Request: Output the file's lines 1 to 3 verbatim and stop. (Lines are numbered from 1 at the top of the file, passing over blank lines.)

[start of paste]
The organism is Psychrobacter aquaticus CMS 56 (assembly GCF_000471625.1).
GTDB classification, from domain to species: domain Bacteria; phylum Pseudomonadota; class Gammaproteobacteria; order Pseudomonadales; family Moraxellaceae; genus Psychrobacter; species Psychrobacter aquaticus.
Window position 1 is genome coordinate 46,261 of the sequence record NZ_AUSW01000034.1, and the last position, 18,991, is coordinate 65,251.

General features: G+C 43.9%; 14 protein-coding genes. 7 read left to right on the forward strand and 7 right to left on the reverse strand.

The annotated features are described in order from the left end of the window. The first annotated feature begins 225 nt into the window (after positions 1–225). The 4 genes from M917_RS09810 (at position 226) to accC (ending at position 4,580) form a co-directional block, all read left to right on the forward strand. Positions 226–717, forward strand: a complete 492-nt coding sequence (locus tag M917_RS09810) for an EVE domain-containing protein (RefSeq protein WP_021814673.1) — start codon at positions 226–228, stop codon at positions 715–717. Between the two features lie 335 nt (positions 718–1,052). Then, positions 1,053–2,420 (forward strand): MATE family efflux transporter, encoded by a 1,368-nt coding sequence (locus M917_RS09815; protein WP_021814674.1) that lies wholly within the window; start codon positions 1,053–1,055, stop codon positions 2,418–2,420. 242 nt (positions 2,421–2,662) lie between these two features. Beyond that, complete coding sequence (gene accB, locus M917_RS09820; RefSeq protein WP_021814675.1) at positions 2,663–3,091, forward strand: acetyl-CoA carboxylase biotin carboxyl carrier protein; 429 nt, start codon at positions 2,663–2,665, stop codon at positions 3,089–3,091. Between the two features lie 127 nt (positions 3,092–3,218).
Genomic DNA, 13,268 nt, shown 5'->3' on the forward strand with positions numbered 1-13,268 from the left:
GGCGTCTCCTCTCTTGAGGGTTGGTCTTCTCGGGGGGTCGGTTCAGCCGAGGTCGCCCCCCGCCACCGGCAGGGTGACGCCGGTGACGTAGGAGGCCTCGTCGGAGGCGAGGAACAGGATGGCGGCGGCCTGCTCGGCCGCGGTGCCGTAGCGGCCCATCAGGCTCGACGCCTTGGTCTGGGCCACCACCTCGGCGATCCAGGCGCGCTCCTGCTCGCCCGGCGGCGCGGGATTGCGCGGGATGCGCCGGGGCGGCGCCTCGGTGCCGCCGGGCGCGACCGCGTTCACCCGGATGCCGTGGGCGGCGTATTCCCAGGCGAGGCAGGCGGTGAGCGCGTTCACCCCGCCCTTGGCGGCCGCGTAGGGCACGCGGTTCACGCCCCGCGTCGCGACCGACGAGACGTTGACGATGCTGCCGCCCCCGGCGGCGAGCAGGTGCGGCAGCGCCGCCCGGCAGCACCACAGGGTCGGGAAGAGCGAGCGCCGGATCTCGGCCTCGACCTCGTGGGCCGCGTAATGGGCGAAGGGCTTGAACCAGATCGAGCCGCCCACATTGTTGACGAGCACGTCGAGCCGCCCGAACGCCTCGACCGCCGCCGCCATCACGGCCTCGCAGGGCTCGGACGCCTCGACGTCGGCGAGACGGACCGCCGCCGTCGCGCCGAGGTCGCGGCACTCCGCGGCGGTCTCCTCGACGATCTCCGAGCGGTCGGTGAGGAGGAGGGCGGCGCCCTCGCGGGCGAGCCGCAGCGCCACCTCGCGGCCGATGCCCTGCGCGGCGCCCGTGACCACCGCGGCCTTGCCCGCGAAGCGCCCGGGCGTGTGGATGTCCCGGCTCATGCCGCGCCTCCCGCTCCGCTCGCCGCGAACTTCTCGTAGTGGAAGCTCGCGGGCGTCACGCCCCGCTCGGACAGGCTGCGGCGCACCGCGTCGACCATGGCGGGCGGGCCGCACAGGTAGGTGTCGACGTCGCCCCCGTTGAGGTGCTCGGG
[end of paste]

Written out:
The organism is Psychrobacter aquaticus CMS 56 (assembly GCF_000471625.1).
GTDB classification, from domain to species: domain Bacteria; phylum Pseudomonadota; class Gammaproteobacteria; order Pseudomonadales; family Moraxellaceae; genus Psychrobacter; species Psychrobacter aquaticus.
Window position 1 is genome coordinate 46,261 of the sequence record NZ_AUSW01000034.1, and the last position, 18,991, is coordinate 65,251.